Wednesday, 29 April 2015

Books – A Visit from the Goon Squad, by Jennifer Egan

Jennifer Egan’s experimental and brilliant book, A Visit From the Goon Squad came out in 2010. I hesitate to call it a novel – although it was marketed as one – because it seems to lie half way between a novel and a collection of short stories. I would probably call it a collection of interconnected short stories – but I suppose if Egan had called it that, perhaps less people would have bought it. And I’m not going to complain about anything that made more people read this book, because it’s strangely and thoroughly brilliant.

In the first story of the book, we meet Sasha, PA to the CEO of a record company, with an obsessive addiction to stealing. In the second we meet Bennie, Sasha’s boss. In the third we meet Rhea, a friend of Bennie’s from his days of teenager punk rock. In the fourth we meet Charlie, daughter of Lou, who is the boyfriend of an old friend of Rhea’s. And so on and so on. Each story is linked in some way to a character we’ve met or heard of before, often in the previous story. Sasha and Bennie crop up more than the rest, and threads of families and connections weave through these stories in the most incredibly exciting way.

Wednesday, 22 April 2015

Books – The Age of the Five trilogy, by Trudi Canavan

The Age of the Five is a fantasy trilogy published between 2005 and 2006 (yes I know I’ve missed the boat by ten years; in my defence I’ve only just gotten into fantasy). The set-up for the first book is as follows. In a land ruled by five gods and their earthly representatives, The White, Auraya, a young sorcerer and priestess soon rises to the rank of White herself, joining four others to serve the Gods. Together they fight off the invasions of sorcerers from the South. However, this is not the only difficulty Auraya faces. There is also the problem of relations with the Dreamweavers, a cult of oppressed healers who do not serve the gods, and the distant threat dead of the Wilds, who may or may not still exist – immortals who once set themselves up against the gods.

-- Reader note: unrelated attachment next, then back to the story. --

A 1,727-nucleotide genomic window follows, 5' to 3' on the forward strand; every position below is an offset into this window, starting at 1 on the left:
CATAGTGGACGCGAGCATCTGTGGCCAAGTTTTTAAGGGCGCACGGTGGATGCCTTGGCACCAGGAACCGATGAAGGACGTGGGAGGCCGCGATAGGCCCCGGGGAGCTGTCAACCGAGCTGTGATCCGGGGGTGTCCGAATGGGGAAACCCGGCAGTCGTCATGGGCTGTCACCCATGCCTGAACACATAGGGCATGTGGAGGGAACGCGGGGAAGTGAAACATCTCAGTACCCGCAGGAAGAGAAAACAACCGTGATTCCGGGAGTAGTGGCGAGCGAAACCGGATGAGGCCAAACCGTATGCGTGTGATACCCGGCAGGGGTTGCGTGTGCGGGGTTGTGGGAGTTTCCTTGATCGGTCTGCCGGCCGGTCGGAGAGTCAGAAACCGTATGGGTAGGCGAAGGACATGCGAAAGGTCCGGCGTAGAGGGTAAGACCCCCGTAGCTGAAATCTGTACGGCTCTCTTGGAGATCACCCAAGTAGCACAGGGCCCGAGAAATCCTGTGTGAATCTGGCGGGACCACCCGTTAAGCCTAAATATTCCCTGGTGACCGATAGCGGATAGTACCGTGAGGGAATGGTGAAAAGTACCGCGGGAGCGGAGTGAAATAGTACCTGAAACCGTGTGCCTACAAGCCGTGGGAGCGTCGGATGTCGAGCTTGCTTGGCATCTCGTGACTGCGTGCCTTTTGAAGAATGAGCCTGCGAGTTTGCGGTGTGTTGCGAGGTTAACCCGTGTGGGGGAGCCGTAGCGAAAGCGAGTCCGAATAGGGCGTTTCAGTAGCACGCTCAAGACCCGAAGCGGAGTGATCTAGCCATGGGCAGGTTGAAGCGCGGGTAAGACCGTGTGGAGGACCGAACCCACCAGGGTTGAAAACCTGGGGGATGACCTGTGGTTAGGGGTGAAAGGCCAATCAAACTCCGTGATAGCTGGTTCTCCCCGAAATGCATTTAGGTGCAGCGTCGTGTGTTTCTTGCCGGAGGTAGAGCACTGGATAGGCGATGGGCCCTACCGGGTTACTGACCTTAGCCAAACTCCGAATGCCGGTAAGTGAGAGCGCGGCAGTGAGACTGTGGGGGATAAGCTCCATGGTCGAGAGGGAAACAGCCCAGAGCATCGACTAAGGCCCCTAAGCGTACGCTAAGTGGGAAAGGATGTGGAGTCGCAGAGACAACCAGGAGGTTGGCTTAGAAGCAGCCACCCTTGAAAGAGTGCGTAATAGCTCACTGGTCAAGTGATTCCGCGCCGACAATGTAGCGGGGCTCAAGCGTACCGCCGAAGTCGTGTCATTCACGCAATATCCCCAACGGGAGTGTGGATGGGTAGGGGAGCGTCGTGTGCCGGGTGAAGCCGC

I love the world Trudi Canavan creates. It takes a few chapters to get a sense of what’s going on, but once you do it’s a fascinating world, geographically and culturally. The ongoing battle between Northern Circlians, led by the White, and the Southern Pentadrians, led by the Voices, creates a very dramatic and interesting set-up. The Dreamweavers too are a fascinating idea, brought into focus in the first book by Auraya’s connection with her childhood mentor Dreamweaver Leiard. I find the idea of their dream links especially interesting, and complex moral issues are thrown up throughout the trilogy as the White attempt to deal with the oppression of Dreamweavers. Beyond this, I especially like the Siyee – the winged humans from Si – and the Eli – who live half in water. They create more and more layers to this complex place, and curious parts of the world for the reader to explore. The magic is interesting too. How it works is never quite explored, but having many characters able to read minds and some others able to sense emotions makes for interesting narrative perspectives.